The publisher of Rune II has filed suit against the game's developer Human Head and three of its co-founders, accusing them of fraud and breach of contract.
Ragnarok Game yesterday filed its complaint in California's Superior Court for Los Angeles County with a number of allegations centered around Human Head's behavior in the lead-up to -- and aftermath of -- the release of Rune II. It names Human Head -- which shut down a day after Rune II's launch and instantly re-formed with the same development team as new Bethesda-owned studio Roundhouse Games -- and Human Head co-founders Christopher J. Rhinehart, Ben Gokey, and Paul MacArthur.
Ragnarok said while it paid Human Head roughly $3.5 million for milestone payments, the studio failed to deliver the "bug-free, cooperative multiplayer, fully localized and tested game" their agreement required. Additionally, Ragnarok said it had to take back duties that Human Head had originally agreed to handle, including live operations, marketing, and community management. On top of that, Human Head allegedly backed out of commitments to attend PR and marketing events, and key employees went on vacation or became uncommunicative in the week before launch.
"It was as if Human Head was taunting Ragnarok to terminate the Rune II Agreements," the publisher said, after pointing out that the deal gave Ragnarok exclusive rights to the Rune IP for at least five years after launch, rights which could be disputed if Ragnarok had decided to terminate the deal.
Post-launch support was a particular focus of the suit, as Human Head continued to have regular calls and meetings with Ragnarok to plan ongoing Rune II support until just before launch, when Human Head informed the publisher it would be shutting its doors just five days before the game's planned debut on the Epic Games Store. Ragnarok also said it received no warning of the Roundhouse/Bethesda plans, which it believes had to have been in the works for months. Had it known Human Head would not be available to work on the game post-launch, Ragnarok said it would have lined up another developer to handle the process and figured out how to communicate the transition to the community.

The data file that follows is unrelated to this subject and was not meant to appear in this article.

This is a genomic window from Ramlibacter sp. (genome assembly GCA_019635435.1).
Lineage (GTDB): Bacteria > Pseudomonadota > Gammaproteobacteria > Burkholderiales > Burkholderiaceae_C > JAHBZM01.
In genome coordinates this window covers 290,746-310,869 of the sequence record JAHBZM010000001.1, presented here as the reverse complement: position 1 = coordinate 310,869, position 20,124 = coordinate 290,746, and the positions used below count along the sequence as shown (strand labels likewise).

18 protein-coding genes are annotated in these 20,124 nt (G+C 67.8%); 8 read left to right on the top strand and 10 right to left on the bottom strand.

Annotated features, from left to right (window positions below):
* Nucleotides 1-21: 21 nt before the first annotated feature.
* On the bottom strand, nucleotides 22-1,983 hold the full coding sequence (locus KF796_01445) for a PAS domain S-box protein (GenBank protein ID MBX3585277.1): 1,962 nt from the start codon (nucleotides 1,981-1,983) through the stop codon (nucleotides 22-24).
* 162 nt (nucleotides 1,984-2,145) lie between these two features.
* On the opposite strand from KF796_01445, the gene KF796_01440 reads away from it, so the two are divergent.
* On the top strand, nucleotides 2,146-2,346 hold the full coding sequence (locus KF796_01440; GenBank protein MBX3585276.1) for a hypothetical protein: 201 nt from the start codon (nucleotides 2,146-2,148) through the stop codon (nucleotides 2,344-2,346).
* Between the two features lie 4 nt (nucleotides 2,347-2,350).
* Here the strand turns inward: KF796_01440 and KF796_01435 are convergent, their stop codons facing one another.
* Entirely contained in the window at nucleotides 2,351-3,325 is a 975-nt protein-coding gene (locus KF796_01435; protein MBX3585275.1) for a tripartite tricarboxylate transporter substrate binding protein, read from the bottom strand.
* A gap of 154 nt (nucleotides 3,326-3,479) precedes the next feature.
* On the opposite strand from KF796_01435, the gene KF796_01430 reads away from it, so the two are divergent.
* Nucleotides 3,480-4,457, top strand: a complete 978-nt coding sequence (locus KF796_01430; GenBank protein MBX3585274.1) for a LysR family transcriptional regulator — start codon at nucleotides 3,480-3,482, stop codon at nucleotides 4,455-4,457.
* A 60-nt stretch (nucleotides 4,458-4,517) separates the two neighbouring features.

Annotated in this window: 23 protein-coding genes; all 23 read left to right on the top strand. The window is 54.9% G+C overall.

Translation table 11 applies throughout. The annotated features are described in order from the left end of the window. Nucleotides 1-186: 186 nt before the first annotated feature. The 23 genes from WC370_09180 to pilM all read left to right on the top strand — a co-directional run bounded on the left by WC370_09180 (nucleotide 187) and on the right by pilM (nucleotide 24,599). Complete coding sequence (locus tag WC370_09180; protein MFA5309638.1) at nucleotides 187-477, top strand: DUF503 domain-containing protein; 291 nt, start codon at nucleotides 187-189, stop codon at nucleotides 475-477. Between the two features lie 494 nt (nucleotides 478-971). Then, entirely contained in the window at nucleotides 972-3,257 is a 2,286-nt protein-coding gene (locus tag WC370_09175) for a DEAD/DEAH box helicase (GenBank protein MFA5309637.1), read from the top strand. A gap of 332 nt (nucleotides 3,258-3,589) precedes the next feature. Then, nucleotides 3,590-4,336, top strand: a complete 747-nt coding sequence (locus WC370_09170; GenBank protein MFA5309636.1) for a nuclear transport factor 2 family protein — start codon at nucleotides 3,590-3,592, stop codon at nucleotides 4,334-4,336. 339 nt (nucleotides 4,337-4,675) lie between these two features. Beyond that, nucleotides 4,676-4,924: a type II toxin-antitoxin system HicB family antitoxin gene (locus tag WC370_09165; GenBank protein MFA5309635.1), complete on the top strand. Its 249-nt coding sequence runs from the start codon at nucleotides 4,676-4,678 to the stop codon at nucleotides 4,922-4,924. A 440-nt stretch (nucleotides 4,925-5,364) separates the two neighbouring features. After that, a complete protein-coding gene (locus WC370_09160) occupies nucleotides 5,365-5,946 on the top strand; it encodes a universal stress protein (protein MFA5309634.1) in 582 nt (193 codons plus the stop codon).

Ragnarok said after the news broke of Bethesda's involvement with the former Human Head staff, it asked Human Head and the co-founders to turn over all Rune II assets in its possession. The publisher said they have thus far refused to do so, with Gokey allegedly telling the publisher that it would need to make additional milestone payments before the developers handed them over. Further, in the week after Human Head became Roundhouse, Ragnarok claims the studio tried to upload an altered version of the game to the Epic Games Store. (The suit does not say what was changed about the game, but concluded it "could only have been driven by malice and a desire to undermine Ragnarok, the success of Rune II, and the Rune II community.")
Ragnarok is seeking compensatory damages of at least $100 million, restitution of all money it paid to the studio and co-founders, the return of Rune II assets, and punitive damages.
An inquiry to the defendants made through Bethesda was not immediately returned.